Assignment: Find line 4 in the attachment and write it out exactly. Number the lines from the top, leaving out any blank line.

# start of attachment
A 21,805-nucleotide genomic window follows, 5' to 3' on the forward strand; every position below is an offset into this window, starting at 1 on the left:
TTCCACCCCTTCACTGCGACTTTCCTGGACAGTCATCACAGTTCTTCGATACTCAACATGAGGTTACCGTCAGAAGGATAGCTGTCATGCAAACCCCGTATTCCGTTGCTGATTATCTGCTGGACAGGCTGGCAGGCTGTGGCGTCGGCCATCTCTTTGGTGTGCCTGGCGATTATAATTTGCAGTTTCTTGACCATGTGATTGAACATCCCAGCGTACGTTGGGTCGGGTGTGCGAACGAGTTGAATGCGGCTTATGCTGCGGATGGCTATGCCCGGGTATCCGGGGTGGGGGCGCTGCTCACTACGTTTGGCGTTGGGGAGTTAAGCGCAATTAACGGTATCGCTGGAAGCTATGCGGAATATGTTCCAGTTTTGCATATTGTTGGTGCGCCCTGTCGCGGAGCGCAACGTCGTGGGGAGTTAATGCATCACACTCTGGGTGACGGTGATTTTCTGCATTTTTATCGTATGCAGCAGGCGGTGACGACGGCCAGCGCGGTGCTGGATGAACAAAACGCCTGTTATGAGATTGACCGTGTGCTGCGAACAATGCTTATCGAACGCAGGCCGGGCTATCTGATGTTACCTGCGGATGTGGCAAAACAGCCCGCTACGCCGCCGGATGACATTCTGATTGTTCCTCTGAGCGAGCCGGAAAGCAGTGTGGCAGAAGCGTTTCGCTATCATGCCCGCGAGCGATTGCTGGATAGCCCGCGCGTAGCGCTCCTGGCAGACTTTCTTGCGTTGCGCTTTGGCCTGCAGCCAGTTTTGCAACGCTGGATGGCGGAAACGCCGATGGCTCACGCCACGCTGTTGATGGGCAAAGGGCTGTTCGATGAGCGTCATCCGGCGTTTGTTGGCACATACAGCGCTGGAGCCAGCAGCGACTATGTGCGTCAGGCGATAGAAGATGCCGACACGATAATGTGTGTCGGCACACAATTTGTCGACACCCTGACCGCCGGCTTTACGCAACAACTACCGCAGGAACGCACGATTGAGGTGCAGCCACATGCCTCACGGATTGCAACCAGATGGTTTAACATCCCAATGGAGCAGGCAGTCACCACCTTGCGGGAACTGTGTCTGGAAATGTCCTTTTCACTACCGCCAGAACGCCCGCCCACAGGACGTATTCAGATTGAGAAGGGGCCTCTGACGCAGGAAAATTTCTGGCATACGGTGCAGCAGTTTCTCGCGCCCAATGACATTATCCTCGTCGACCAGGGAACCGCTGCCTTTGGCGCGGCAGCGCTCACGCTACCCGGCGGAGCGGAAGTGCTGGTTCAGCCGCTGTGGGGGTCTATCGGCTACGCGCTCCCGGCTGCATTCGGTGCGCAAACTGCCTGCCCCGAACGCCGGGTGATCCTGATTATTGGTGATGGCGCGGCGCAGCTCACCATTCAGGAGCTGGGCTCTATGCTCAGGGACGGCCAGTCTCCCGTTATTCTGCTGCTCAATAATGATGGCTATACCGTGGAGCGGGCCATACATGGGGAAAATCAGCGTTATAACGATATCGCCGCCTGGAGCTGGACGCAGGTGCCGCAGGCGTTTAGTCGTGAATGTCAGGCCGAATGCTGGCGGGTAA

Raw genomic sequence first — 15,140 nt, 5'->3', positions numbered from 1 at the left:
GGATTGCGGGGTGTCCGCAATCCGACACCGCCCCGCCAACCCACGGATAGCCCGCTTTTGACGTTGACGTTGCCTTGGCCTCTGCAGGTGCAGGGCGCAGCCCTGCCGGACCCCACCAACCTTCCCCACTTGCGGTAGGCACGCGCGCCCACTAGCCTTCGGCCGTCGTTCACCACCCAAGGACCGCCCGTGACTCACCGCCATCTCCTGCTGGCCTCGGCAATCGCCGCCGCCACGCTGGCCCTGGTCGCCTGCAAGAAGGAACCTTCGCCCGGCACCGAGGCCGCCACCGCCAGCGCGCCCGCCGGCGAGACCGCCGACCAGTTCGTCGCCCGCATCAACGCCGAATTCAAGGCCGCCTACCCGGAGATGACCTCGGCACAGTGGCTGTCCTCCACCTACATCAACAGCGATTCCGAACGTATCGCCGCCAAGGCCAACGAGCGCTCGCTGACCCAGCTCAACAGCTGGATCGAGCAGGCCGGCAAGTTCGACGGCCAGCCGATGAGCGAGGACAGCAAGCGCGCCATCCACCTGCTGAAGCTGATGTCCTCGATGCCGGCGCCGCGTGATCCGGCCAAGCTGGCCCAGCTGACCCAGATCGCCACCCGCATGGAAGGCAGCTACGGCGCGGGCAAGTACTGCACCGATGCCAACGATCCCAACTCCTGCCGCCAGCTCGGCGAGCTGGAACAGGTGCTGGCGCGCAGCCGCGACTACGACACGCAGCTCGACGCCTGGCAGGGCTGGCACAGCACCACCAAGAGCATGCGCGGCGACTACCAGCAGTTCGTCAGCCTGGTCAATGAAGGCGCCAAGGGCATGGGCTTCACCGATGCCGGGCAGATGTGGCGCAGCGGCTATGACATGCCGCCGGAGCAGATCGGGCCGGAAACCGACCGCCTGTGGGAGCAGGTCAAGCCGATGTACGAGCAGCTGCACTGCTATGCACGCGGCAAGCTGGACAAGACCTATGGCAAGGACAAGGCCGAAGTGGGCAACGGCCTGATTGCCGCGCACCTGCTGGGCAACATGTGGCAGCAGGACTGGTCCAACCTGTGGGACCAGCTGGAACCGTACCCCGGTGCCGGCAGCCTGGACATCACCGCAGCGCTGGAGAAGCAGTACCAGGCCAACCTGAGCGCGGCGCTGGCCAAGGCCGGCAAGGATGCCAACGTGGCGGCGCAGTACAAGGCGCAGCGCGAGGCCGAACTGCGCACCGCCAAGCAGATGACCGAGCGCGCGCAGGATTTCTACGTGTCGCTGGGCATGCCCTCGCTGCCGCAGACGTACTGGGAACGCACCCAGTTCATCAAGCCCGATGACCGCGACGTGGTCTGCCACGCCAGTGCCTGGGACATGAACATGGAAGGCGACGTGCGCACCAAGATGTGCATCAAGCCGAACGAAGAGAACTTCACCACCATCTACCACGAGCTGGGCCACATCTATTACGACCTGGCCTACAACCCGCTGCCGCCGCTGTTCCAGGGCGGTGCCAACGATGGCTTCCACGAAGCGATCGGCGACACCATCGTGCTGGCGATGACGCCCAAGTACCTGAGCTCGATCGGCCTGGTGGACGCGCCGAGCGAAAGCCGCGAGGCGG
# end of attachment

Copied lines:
GGATTGCGGGGTGTCCGCAATCCGACACCGCCCCGCCAACCCACGGATAGCCCGCTTTTGACGTTGACGTTGCCTTGGCCTCTGCAGGTGCAGGGCGCAGCCCTGCCGGACCCCACCAACCTTCCCCACTTGCGGTAGGCACGCGCGCCCACTAGCCTTCGGCCGTCGTTCACCACCCAAGGACCGCCCGTGACTCACCGCCATCTCCTGCTGGCCTCGGCAATCGCCGCCGCCACGCTGGCCCTGGTCGCCTGCAAGAAGGAACCTTCGCCCGGCACCGAGGCCGCCACCGCCAGCGCGCCCGCCGGCGAGACCGCCGACCAGTTCGTCGCCCGCATCAACGCCGAATTCAAGGCCGCCTACCCGGAGATGACCTCGGCACAGTGGCTGTCCTCCACCTACATCAACAGCGATTCCGAACGTATCGCCGCCAAGGCCAACGAGCGCTCGCTGACCCAGCTCAACAGCTGGATCGAGCAGGCCGGCAAGTTCGACGGCCAGCCGATGAGCGAGGACAGCAAGCGCGCCATCCACCTGCTGAAGCTGATGTCCTCGATGCCGGCGCCGCGTGATCCGGCCAAGCTGGCCCAGCTGACCCAGATCGCCACCCGCATGGAAGGCAGCTACGGCGCGGGCAAGTACTGCACCGATGCCAACGATCCCAACTCCTGCCGCCAGCTCGGCGAGCTGGAACAGGTGCTGGCGCGCAGCCGCGACTACGACACGCAGCTCGACGCCTGGCAGGGCTGGCACAGCACCACCAAGAGCATGCGCGGCGACTACCAGCAGTTCGTCAGCCTGGTCAATGAAGGCGCCAAGGGCATGGGCTTCACCGATGCCGGGCAGATGTGGCGCAGCGGCTATGACATGCCGCCGGAGCAGATCGGGCCGGAAACCGACCGCCTGTGGGAGCAGGTCAAGCCGATGTACGAGCAGCTGCACTGCTATGCACGCGGCAAGCTGGACAAGACCTATGGCAAGGACAAGGCCGAAGTGGGCAACGGCCTGATTGCCGCGCACCTGCTGGGCAACATGTGGCAGCAGGACTGGTCCAACCTGTGGGACCAGCTGGAACCGTACCCCGGTGCCGGCAGCCTGGACATCACCGCAGCGCTGGAGAAGCAGTACCAGGCCAACCTGAGCGCGGCGCTGGCCAAGGCCGGCAAGGATGCCAACGTGGCGGCGCAGTACAAGGCGCAGCGCGAGGCCGAACTGCGCACCGCCAAGCAGATGACCGAGCGCGCGCAGGATTTCTACGTGTCGCTGGGCATGCCCTCGCTGCCGCAGACGTACTGGGAACGCACCCAGTTCATCAAGCCCGATGACCGCGACGTGGTCTGCCACGCCAGTGCCTGGGACATGAACATGGAAGGCGACGTGCGCACCAAGATGTGCATCAAGCCGAACGAAGAGAACTTCACCACCATCTACCACGAGCTGGGCCACATCTATTACGACCTGGCCTACAACCCGCTGCCGCCGCTGTTCCAGGGCGGTGCCAACGATGGCTTCCACGAAGCGATCGGCGACACCATCGTGCTGGCGATGACGCCCAAGTACCTGAGCTCGATCGGCCTGGTGGACGCGCCGAGCGAAAGCCGCGAGGCGG